Colonization: 1956 Soviet Tanks, 2012 Western Banks

Hungarians are stepping up the rhetoric in their battle against EU assaults on national sovereignty. See Hungary Has Sharp Words for EU
"We are going to protect the constitution, which is our security for the future," Mr. Orban said Thursday, to applause. He said Hungary doesn't need the "unsolicited assistance of foreigners wanting to guide our hands."

Mr. Orban's speech offered no detailed, direct comments on the points of contention between Budapest and Brussels. But he did allude to central bank independence, which the EU and IMF have said must be insured before they will start talks on a precautionary loan Hungary wants.

"An independent national bank is not one that is independent from its nation," Mr. Orban said. "An independent national bank is one which protects the national economy from foreign interests."
In previous posts I've covered the radical steps taken by the Hungarian government since it has turned sharply right. There are some undemocratic elements to the government, but at this point, one cannot say the EU has any grounds to accuse the nation of being undemocratic. With puppet governments installed in Greece and Italy and anti-democratic policies standard fare, where democracy is always derisively described as "populism," it is hard sometimes to see where the extremism starts in Hungary.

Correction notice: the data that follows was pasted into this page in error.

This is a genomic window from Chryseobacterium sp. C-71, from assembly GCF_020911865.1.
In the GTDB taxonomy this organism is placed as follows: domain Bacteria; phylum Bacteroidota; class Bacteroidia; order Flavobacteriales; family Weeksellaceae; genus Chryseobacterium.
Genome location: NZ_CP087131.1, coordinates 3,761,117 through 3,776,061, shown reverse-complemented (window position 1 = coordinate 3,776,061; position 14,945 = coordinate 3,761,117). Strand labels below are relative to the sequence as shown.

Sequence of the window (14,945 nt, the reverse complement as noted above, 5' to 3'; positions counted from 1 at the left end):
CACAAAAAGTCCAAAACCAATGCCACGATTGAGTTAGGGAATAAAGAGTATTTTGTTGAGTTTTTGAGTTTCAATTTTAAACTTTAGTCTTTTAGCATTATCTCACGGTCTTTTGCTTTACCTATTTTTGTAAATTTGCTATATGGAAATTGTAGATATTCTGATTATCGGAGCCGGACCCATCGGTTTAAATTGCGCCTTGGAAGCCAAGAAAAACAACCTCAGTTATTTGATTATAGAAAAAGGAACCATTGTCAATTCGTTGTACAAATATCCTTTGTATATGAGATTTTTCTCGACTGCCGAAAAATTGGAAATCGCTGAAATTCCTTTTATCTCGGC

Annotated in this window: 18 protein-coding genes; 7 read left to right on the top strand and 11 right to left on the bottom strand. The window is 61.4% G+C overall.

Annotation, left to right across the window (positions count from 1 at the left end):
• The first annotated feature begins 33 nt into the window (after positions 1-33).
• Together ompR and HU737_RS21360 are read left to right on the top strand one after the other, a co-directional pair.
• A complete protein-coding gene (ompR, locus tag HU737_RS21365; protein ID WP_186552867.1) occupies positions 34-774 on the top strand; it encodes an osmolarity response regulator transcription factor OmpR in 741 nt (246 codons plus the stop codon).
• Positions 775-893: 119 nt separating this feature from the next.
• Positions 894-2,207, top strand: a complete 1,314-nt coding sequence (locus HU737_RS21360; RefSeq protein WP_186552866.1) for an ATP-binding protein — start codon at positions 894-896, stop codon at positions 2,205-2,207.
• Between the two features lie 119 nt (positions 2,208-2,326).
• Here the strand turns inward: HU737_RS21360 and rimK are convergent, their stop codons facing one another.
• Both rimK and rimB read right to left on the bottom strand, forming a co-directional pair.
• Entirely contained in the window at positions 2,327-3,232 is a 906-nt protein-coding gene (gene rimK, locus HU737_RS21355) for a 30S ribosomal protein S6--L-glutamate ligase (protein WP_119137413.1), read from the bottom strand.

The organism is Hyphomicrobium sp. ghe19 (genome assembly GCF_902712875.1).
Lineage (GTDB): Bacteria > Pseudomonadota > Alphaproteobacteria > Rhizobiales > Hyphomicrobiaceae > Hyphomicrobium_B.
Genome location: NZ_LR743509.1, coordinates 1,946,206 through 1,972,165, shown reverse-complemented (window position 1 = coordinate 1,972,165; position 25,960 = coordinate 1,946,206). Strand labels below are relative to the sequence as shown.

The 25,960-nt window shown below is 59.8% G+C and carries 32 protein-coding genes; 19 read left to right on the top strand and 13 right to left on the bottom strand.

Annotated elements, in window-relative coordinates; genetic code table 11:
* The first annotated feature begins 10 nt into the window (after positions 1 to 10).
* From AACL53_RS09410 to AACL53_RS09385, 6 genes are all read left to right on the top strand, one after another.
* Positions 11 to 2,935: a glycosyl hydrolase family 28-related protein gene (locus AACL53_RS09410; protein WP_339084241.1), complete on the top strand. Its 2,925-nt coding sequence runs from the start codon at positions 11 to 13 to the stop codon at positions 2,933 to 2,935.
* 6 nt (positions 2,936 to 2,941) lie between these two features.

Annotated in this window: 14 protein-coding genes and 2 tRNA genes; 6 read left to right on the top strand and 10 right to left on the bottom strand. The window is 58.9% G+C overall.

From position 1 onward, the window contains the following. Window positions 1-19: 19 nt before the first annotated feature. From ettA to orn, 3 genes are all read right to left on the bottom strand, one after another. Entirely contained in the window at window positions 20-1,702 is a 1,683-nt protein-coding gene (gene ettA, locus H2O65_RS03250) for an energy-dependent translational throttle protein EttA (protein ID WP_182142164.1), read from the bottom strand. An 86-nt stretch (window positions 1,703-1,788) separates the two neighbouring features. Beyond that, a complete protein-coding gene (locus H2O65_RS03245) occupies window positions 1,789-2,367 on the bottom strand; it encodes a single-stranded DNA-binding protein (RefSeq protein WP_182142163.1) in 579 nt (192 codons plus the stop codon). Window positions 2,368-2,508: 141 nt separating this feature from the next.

This is par for the course with social mood. Authoritarianism is more popular and the extreme positions of government during the rising social mood help to mask the extremism of rising politicians. The excessive penalties on Germany during the 1920s made Hitler's nationalism attractive to average Germans. In Europe today, extreme left-wing politics that dominates the media and EU government in Brussels, plus the anti-democratic and authoritarian behavior of the EU, makes Hungary's Orban seem rational at best and at worst, on the same level as those accusing him of a dictatorship. That's not to say he isn't a proto-dictator, but thanks to social mood, we are going to find out. With negative social mood and the current state of the EU, Mr. Orban is in the socionomic sweet spot. He's hitting the right notes politically and power is his to lose. If he's a dictator at heart, he will probably get the chance to act like one as his popularity rises. And if he isn't, the social mood assures that most of the European press will call him one anyway.

H/T:Will Hungary Be The Next Iceland? PM Orban: "Hungarians Will Not Live As Foreigners Dictate"

For previous coverage, click the Hungary tag.

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